The S&P/ASX 200 (ASX: XJO) on Friday hit a new five-and-a-half-year high of 5,321. This means that if you’d gone to sleep in mid-2008 and woken up today, the value of your ASX 200 index fund (ASX: STW) wouldn’t have changed — a poor return by anyone’s standards. During that time, however, some stocks have appreciated ten-fold, while others are worth a fraction of what they once were. Two companies that have had similarly poor returns and look likely to underperform in the future are Cochlear (ASX: COH) and Ten Network Holdings (ASX: TEN). Cochlear has returned less than 1%…
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The S&P/ASX 200 (ASX: XJO) on Friday hit a new five-and-a-half-year high of 5,321. This means that if you’d gone to sleep in mid-2008 and woken up today, the value of your ASX 200 index fund (ASX: STW) wouldn’t have changed — a poor return by anyone’s standards. During that time, however, some stocks have appreciated ten-fold, while others are worth a fraction of what they once were.
Cochlear has returned less than 1% over the past five years. It suffered a damaging product recall in 2011 that wiped out a 40% gain over the previous three years, and a poor 2012 result has cut the share price by around 30% from the high this calendar year. Hearing aid maker Cochlear is pinning most of its hopes on the release of the new N6 processor during the 2013-14 financial year. So far it has received regulatory approval to sell the processor in Europe, while other major markets are expected to follow in 2013, though time is quickly running out.
Cochlear has traditionally traded on a price-to-earning premium to its competitors due to its superior products, however a number of analysts are concerned that the new processor is not sufficiently superior to its competitors’ to justify the premium anymore. Main competitor Advanced Bionics’ new processor has many similar features to the N6 and has captured market share from Cochlear’s aging technology while approvals are pending for the N6.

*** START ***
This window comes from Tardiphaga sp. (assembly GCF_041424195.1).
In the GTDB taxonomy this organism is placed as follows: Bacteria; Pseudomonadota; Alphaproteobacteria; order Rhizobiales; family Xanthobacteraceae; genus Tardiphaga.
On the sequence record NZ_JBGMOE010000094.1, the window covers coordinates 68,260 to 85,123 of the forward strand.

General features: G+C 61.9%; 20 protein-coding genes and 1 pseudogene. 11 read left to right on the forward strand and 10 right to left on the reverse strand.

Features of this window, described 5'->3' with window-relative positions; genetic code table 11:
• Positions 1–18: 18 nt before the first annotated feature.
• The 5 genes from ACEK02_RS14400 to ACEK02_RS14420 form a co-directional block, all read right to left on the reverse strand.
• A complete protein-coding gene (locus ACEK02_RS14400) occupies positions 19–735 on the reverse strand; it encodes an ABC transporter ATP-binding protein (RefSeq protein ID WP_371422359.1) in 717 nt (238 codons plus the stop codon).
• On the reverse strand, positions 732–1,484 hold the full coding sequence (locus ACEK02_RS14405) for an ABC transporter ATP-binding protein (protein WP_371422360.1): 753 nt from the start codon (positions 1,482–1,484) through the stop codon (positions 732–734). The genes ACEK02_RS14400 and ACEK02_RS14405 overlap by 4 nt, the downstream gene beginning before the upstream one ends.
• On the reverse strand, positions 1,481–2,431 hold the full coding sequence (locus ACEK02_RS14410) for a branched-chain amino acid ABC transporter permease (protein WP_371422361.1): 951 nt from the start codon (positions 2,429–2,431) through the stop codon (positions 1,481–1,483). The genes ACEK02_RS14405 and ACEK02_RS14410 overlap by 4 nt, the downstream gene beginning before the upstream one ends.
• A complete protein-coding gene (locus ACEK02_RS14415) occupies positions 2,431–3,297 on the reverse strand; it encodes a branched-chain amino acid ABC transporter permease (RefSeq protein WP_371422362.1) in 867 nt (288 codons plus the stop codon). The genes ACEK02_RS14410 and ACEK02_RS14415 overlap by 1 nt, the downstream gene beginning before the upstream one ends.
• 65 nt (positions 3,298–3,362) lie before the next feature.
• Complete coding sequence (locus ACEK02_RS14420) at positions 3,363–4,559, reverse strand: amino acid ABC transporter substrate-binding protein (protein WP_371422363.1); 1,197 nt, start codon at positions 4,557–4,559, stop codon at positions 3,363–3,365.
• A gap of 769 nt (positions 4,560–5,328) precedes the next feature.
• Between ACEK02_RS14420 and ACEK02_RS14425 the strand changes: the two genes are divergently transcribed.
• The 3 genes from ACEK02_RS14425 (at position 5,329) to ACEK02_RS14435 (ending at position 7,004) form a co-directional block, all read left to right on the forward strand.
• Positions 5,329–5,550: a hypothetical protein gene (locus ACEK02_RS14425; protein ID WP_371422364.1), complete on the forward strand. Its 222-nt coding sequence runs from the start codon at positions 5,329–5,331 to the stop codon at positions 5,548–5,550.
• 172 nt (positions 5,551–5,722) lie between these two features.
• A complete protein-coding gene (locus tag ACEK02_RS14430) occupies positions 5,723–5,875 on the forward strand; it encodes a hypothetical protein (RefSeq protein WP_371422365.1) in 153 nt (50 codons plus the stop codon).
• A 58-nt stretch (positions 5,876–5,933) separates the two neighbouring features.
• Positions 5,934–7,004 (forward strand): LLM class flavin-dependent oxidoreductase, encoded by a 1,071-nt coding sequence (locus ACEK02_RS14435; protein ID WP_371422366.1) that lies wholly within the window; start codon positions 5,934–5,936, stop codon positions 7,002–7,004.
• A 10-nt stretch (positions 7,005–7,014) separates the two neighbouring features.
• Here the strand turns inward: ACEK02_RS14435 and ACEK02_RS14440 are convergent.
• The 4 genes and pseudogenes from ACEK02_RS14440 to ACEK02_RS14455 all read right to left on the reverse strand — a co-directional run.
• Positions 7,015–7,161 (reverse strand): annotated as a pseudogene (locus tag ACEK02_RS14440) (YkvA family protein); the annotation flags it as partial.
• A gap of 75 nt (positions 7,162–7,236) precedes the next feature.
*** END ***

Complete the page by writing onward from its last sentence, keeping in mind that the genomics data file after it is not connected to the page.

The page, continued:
It should also be noted that dividends have been 130% of earnings, meaning that the company has to borrow to pay shareholders. If this continues, gearing may increase from the current 33% to over 47%. Overall, Cochlear’s future share price and dividend hangs on the success or otherwise of the N6.
Ten is similar to Cochlear in that its future hangs on a single source — the recovery of ratings by delivering original and compelling content through its free-to-air TV network. Ten delivered a net loss for the year to August 31 of $285 million, mainly as a result of non-recurring charges. CEO Hamish McLennan was refreshingly honest, noting that the result shows the extent of the turnaround required for the company. In 2013, Ten’s only hit show was MasterChef, which was outdone by My Kitchen Rules on Seven.
Ten’s share price has dropped by around 80% over the last five years and with few attractive shows to draw in viewers, there’s a strong doubt from many that the company can turn around quickly. A short-term fix may come from the Commonwealth and Winter Olympic Games, however these events will not draw in the type of recurring viewers the network requires.
Cochlear and Ten appear to have more downside than upside ahead of them. The days of Cochlear’s dominance of the hearing aid market may be over and Ten is struggling to attract viewers as competition for market share and advertising dollars continues to intensify.
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Motley Fool contributor Andrew Mudie does not own shares in any of the companies mentioned.